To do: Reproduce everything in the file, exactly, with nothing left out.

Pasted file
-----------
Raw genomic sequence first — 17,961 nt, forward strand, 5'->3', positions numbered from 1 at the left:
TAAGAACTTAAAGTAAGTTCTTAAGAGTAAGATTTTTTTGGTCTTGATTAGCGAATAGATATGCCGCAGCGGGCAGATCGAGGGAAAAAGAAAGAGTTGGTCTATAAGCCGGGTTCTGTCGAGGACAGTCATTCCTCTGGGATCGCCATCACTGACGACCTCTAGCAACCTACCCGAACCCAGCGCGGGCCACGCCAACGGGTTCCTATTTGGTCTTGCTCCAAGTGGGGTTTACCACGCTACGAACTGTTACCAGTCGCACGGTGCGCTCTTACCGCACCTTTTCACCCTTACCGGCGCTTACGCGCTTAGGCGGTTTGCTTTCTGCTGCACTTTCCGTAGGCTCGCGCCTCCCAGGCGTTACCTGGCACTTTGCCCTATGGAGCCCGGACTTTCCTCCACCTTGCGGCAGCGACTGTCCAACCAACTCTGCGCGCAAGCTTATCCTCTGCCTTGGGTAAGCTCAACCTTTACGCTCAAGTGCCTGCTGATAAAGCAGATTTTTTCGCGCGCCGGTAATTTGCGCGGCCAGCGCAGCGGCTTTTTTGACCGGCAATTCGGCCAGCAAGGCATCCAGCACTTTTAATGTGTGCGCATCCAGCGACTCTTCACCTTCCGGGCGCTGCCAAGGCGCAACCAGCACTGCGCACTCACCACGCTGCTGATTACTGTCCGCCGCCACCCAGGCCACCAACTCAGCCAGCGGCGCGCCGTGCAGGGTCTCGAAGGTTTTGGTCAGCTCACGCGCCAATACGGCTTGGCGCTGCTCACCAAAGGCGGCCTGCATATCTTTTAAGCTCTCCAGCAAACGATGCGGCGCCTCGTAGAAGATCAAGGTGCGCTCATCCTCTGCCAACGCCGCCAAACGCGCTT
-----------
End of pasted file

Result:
Raw genomic sequence first — 17,961 nt, forward strand, 5'->3', positions numbered from 1 at the left:
TAAGAACTTAAAGTAAGTTCTTAAGAGTAAGATTTTTTTGGTCTTGATTAGCGAATAGATATGCCGCAGCGGGCAGATCGAGGGAAAAAGAAAGAGTTGGTCTATAAGCCGGGTTCTGTCGAGGACAGTCATTCCTCTGGGATCGCCATCACTGACGACCTCTAGCAACCTACCCGAACCCAGCGCGGGCCACGCCAACGGGTTCCTATTTGGTCTTGCTCCAAGTGGGGTTTACCACGCTACGAACTGTTACCAGTCGCACGGTGCGCTCTTACCGCACCTTTTCACCCTTACCGGCGCTTACGCGCTTAGGCGGTTTGCTTTCTGCTGCACTTTCCGTAGGCTCGCGCCTCCCAGGCGTTACCTGGCACTTTGCCCTATGGAGCCCGGACTTTCCTCCACCTTGCGGCAGCGACTGTCCAACCAACTCTGCGCGCAAGCTTATCCTCTGCCTTGGGTAAGCTCAACCTTTACGCTCAAGTGCCTGCTGATAAAGCAGATTTTTTCGCGCGCCGGTAATTTGCGCGGCCAGCGCAGCGGCTTTTTTGACCGGCAATTCGGCCAGCAAGGCATCCAGCACTTTTAATGTGTGCGCATCCAGCGACTCTTCACCTTCCGGGCGCTGCCAAGGCGCAACCAGCACTGCGCACTCACCACGCTGCTGATTACTGTCCGCCGCCACCCAGGCCACCAACTCAGCCAGCGGCGCGCCGTGCAGGGTCTCGAAGGTTTTGGTCAGCTCACGCGCCAATACGGCTTGGCGCTGCTCACCAAAGGCGGCCTGCATATCTTTTAAGCTCTCCAGCAAACGATGCGGCGCCTCGTAGAAGATCAAGGTGCGCTCATCCTCTGCCAACGCCGCCAAACGCGCTT